Saturday, November 20, 2010

Maslow's Hierarchy of Need

As part of Phase II of my teaching, we have to post regularly on a message board about our experiences and comment on others' posts.  One fellow cohort, who has annoyed the crap out of me since Day 1, constantly brags about how great she is, how well her students behave, and how impressed Admin is with her.  Now, it is of note, that she doesn't have a full time job and subbing, no matter how often or long term, is a whole different ball of wax.  Anyway, she posted about how fantastic her classroom management is and how "you could've heard a pin drop" while she was teaching.  Wow.  That's fantastic.  Meanwhile, in my classroom, I am happy if I go a whole day without having to kick someone out of the classroom or write a referral!

With no disrespect intended to anyone (because teaching even in ideal circumstances is a tough gig), I teach at one of the most difficult schools in the area with the exception of the city schools.  The student population and what they are dealing with has a lot to do with how they behave in school.  My first week in my licensure classes, we learned about Maslow's Hierarchy of Needs.  The basic idea is that if you don't have your basic needs fulfilled-- such as those essential for survival and comfort, it really impacts your ability to do anything else.  I see this first hand at my school. The usual techniques just do not work with these kids and you really have to do some creative thinking.  I am dealing with a whole different set of kids who have a whole different circumstance out of the classroom.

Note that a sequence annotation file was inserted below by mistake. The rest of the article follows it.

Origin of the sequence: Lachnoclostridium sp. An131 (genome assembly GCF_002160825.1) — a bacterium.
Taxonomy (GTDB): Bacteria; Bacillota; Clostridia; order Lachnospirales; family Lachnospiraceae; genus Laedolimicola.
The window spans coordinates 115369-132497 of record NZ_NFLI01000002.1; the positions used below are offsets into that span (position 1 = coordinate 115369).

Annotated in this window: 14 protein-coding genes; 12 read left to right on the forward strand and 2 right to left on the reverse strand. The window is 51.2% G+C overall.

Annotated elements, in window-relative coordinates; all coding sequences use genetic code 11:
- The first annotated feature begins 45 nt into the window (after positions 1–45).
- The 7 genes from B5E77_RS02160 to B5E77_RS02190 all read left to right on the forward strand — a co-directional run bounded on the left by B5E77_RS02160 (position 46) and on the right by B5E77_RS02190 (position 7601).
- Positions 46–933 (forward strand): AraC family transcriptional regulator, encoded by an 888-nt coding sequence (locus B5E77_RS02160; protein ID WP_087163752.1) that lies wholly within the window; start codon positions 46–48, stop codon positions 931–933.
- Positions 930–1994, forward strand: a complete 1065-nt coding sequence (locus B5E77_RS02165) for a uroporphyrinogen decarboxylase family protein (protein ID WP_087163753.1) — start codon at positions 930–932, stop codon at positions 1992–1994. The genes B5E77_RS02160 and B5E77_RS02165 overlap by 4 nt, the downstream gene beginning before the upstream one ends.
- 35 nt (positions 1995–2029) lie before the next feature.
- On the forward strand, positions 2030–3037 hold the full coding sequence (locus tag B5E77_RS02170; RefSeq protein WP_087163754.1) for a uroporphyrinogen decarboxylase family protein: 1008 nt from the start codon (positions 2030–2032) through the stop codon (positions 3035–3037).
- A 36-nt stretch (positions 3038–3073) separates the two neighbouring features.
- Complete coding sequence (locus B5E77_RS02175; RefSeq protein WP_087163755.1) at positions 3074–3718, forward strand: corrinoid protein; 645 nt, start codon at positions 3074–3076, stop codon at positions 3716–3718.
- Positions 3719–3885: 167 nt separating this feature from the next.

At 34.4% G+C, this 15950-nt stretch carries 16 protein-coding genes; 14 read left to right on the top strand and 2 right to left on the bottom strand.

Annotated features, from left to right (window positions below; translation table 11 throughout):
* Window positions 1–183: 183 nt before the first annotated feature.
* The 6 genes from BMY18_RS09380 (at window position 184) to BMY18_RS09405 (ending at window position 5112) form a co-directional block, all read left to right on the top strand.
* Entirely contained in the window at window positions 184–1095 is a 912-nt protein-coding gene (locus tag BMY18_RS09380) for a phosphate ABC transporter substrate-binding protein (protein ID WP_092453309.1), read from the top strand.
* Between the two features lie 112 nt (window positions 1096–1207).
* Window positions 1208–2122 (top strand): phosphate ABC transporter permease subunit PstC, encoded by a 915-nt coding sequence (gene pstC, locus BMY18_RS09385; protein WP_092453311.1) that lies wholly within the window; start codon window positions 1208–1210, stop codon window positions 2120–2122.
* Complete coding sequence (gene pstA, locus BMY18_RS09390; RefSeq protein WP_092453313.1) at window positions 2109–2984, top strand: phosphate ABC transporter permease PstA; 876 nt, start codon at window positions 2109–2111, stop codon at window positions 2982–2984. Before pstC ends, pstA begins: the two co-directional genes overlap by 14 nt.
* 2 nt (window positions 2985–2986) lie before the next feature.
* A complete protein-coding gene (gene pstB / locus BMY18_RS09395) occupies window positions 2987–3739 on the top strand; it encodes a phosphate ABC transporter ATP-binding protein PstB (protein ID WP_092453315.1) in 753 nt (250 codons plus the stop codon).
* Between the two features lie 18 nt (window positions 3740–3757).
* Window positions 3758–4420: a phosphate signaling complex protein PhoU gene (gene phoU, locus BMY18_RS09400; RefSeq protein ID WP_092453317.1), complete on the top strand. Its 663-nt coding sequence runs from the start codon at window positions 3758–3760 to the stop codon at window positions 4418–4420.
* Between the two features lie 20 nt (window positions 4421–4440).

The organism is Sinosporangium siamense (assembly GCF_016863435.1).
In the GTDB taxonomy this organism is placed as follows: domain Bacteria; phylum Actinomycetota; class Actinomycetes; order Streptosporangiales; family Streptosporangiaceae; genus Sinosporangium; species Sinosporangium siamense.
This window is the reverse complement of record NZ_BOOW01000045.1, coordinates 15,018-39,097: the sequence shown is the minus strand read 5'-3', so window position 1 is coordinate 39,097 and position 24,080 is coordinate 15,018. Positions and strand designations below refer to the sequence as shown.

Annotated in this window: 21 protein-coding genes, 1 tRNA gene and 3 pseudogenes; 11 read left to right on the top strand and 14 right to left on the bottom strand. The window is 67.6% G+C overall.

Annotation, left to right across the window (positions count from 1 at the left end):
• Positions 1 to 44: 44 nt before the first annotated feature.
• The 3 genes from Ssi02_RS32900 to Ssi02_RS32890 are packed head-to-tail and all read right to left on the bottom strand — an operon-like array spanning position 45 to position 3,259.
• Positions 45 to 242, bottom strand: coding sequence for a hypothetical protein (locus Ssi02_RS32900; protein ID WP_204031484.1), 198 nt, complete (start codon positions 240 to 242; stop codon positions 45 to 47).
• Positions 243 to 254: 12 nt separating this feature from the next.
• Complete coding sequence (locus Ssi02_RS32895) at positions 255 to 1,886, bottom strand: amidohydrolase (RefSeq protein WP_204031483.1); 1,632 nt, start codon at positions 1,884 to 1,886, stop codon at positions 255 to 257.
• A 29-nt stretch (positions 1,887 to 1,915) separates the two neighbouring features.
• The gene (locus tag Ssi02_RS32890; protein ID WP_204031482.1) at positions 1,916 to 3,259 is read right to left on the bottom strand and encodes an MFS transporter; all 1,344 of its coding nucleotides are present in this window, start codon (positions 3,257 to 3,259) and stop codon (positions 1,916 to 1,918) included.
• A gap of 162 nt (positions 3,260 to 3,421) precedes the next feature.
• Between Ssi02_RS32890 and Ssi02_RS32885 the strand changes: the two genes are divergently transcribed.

I had an older, seasoned teacher remind me of something the other day that I had not considered.  Yes, the kids talk and joke around and play--part of that is because they ARE kids and sometimes school is the only place they get to be one.  I have kids who leave school and are dealing with poverty, abuse, working 40 hours a week plus going to school, taking care of siblings, taking care of their own children, living in their car or hiding out because they are in the country illegally.  School is possibly the only place they feel safe enough to act like a kid--talk, laugh, goof off and be irresponsible.  Yes, I totally find it annoying and frustrating when they think my class is the place to goof off when they are there to learn.  However, you have to look beyond the behavior and consider the whole condition of the child.

So, in closing, I'd like to see how that woman does at my school subbing and if she could hear a pin drop in her classroom.  At my school, its so difficult for subs that we have trouble finding any and teachers end up filling in for each other when there is an absence.   She's welcome to come try.

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